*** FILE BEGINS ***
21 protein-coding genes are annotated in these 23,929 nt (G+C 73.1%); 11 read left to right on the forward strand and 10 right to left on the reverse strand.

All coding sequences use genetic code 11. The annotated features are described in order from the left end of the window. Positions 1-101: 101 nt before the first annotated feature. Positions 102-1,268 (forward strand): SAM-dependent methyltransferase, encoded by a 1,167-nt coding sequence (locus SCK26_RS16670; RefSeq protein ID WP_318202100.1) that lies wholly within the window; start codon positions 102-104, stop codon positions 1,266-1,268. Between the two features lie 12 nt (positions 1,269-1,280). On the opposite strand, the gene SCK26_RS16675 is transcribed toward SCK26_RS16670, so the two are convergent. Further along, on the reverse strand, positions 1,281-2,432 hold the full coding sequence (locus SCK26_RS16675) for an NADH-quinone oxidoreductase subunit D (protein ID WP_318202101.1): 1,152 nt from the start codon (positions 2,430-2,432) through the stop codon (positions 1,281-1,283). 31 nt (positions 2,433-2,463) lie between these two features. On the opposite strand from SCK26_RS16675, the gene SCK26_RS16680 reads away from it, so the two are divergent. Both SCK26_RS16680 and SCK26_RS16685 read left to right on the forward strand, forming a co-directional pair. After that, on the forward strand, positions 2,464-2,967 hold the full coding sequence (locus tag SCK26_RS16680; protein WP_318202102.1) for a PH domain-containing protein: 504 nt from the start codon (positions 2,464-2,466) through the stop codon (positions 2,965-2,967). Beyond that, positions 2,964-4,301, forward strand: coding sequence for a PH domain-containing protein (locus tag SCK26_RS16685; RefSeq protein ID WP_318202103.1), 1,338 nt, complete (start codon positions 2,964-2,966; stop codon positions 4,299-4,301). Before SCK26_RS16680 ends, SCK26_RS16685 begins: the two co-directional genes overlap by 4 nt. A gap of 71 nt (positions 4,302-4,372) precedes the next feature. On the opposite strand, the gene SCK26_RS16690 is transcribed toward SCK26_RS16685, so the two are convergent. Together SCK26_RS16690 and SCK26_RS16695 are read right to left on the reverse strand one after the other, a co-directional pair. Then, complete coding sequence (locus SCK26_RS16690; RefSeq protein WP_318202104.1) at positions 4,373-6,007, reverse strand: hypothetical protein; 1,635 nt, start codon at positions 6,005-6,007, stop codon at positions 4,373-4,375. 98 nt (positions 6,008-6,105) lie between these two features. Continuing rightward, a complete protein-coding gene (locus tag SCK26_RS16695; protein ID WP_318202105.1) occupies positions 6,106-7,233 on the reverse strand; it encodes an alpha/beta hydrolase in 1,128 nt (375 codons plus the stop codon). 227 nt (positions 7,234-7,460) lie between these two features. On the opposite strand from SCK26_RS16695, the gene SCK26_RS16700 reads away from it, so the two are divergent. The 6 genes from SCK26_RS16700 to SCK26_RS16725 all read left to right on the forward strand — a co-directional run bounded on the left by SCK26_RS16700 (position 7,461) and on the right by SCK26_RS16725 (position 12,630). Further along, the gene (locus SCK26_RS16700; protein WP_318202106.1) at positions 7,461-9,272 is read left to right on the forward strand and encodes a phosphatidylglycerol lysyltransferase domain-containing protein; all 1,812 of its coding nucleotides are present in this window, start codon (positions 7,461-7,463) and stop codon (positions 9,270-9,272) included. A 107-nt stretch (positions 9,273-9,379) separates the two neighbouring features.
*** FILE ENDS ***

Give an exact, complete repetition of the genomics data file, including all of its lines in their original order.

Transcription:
21 protein-coding genes are annotated in these 23,929 nt (G+C 73.1%); 11 read left to right on the forward strand and 10 right to left on the reverse strand.

All coding sequences use genetic code 11. The annotated features are described in order from the left end of the window. Positions 1-101: 101 nt before the first annotated feature. Positions 102-1,268 (forward strand): SAM-dependent methyltransferase, encoded by a 1,167-nt coding sequence (locus SCK26_RS16670; RefSeq protein ID WP_318202100.1) that lies wholly within the window; start codon positions 102-104, stop codon positions 1,266-1,268. Between the two features lie 12 nt (positions 1,269-1,280). On the opposite strand, the gene SCK26_RS16675 is transcribed toward SCK26_RS16670, so the two are convergent. Further along, on the reverse strand, positions 1,281-2,432 hold the full coding sequence (locus SCK26_RS16675) for an NADH-quinone oxidoreductase subunit D (protein ID WP_318202101.1): 1,152 nt from the start codon (positions 2,430-2,432) through the stop codon (positions 1,281-1,283). 31 nt (positions 2,433-2,463) lie between these two features. On the opposite strand from SCK26_RS16675, the gene SCK26_RS16680 reads away from it, so the two are divergent. Both SCK26_RS16680 and SCK26_RS16685 read left to right on the forward strand, forming a co-directional pair. After that, on the forward strand, positions 2,464-2,967 hold the full coding sequence (locus tag SCK26_RS16680; protein WP_318202102.1) for a PH domain-containing protein: 504 nt from the start codon (positions 2,464-2,466) through the stop codon (positions 2,965-2,967). Beyond that, positions 2,964-4,301, forward strand: coding sequence for a PH domain-containing protein (locus tag SCK26_RS16685; RefSeq protein ID WP_318202103.1), 1,338 nt, complete (start codon positions 2,964-2,966; stop codon positions 4,299-4,301). Before SCK26_RS16680 ends, SCK26_RS16685 begins: the two co-directional genes overlap by 4 nt. A gap of 71 nt (positions 4,302-4,372) precedes the next feature. On the opposite strand, the gene SCK26_RS16690 is transcribed toward SCK26_RS16685, so the two are convergent. Together SCK26_RS16690 and SCK26_RS16695 are read right to left on the reverse strand one after the other, a co-directional pair. Then, complete coding sequence (locus SCK26_RS16690; RefSeq protein WP_318202104.1) at positions 4,373-6,007, reverse strand: hypothetical protein; 1,635 nt, start codon at positions 6,005-6,007, stop codon at positions 4,373-4,375. 98 nt (positions 6,008-6,105) lie between these two features. Continuing rightward, a complete protein-coding gene (locus tag SCK26_RS16695; protein ID WP_318202105.1) occupies positions 6,106-7,233 on the reverse strand; it encodes an alpha/beta hydrolase in 1,128 nt (375 codons plus the stop codon). 227 nt (positions 7,234-7,460) lie between these two features. On the opposite strand from SCK26_RS16695, the gene SCK26_RS16700 reads away from it, so the two are divergent. The 6 genes from SCK26_RS16700 to SCK26_RS16725 all read left to right on the forward strand — a co-directional run bounded on the left by SCK26_RS16700 (position 7,461) and on the right by SCK26_RS16725 (position 12,630). Further along, the gene (locus SCK26_RS16700; protein WP_318202106.1) at positions 7,461-9,272 is read left to right on the forward strand and encodes a phosphatidylglycerol lysyltransferase domain-containing protein; all 1,812 of its coding nucleotides are present in this window, start codon (positions 7,461-7,463) and stop codon (positions 9,270-9,272) included. A 107-nt stretch (positions 9,273-9,379) separates the two neighbouring features.